We’re not out of the woods, of course. If teams below us win – or even draw – enough of their games in hand, then we’re dangerously close to the bottom. The only team who mathematically can’t catch us after 13 games played are Aston Villa Lions. But still – tonight isn’t a time to dwell on possibly finishing bottom of the league. Tonight, we celebrate. I decide against playing another game – why spoil it? – and log out happy.
Next time I log in, the signing of Roger Suarez has been confirmed – meaning I now have something of a surfeit of strikers. Ah well – I throw him on the bench (in place of Thorne) for my next match. I’d withdrawn my earlier bids for the two Sebs, in order to possibly juggle my finances for Cannavaro – but I not put in a bid for another one, a tall Argentinian goalkeeper called Peratta who, once again, isn’t getting a game at his club. His side are in the Weekend Casual Association, so I put a generous deadline of three days (it’s Friday, now) on the bid.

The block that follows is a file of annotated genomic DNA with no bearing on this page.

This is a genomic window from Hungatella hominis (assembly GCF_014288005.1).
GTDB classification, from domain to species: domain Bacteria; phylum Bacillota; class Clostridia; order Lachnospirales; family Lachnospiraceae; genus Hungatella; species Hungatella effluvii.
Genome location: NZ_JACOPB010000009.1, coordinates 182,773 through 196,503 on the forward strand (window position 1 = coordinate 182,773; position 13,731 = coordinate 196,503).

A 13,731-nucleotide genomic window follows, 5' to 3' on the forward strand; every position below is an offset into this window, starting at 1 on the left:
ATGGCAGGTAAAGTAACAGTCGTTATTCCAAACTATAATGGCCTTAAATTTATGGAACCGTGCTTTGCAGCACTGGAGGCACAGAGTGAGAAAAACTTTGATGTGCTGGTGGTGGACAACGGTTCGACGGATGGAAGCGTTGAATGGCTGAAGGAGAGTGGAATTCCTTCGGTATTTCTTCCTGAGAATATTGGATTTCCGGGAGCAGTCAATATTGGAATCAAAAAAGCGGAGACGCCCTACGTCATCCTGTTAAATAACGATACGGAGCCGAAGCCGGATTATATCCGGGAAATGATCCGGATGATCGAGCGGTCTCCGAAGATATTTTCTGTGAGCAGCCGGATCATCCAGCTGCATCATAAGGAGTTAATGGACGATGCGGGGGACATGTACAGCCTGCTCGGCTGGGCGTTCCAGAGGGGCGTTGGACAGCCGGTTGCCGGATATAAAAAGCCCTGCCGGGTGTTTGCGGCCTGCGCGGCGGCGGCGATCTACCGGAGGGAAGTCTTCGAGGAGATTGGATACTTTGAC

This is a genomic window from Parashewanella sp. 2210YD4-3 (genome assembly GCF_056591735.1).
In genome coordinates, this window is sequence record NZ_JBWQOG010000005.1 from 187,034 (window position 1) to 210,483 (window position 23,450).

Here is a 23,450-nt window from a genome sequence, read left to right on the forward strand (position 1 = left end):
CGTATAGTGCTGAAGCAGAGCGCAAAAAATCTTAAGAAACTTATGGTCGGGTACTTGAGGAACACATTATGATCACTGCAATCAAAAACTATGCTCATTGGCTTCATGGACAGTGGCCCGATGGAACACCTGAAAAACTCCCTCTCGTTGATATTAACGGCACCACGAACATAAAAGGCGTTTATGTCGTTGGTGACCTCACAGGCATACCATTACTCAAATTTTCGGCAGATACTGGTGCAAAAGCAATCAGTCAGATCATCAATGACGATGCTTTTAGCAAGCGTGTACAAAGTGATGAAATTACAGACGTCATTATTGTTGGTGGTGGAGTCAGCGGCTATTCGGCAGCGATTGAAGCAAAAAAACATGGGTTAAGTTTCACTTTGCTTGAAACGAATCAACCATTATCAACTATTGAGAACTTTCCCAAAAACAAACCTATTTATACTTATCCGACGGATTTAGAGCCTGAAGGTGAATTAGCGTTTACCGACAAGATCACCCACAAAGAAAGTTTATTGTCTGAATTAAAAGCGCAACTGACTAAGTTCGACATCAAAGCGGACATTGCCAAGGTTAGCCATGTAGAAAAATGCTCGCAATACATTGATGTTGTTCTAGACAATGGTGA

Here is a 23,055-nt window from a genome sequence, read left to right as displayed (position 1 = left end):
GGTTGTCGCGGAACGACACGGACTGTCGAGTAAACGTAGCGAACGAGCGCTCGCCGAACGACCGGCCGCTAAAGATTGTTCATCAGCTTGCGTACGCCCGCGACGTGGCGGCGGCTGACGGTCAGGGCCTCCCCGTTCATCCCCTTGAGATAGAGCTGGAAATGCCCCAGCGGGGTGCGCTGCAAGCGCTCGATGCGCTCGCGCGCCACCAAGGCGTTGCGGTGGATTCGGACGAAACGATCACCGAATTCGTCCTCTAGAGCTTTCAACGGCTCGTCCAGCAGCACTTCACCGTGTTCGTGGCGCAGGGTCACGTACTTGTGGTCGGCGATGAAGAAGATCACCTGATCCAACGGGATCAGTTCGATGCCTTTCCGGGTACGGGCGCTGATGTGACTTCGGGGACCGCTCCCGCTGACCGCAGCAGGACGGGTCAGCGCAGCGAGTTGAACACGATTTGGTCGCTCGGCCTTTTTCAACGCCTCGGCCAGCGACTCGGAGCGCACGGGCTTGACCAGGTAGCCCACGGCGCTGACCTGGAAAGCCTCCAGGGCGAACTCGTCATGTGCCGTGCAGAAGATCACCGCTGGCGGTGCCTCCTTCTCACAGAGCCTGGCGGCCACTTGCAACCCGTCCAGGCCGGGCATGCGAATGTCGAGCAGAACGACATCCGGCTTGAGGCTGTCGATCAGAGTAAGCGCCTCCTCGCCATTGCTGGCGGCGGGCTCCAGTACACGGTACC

Up next are Chilton Foliat FC, and the poor buggers – despite being seventh in the league – are genuinely threadbare. They can only name one fit substitute, and it’s their second-choice ‘keeper. Not that this prevents me from taking great joy in an absolutely assured performance that sees us somehow run out 3-0 winners. Two goals from Luis Garcia – who only moments before his first I’d been contemplating substituting at half time – and a late one from Meszaros are the difference in my biggest win to date – small squad or no small squad, it’s a great achievement. Manager Andrew Fisher immediately challenges me to another game, for some reason – I figure I’m never going to get a better chance to win three on the bounce, so I accept. Hmm, I wonder if something will go horribly wrong?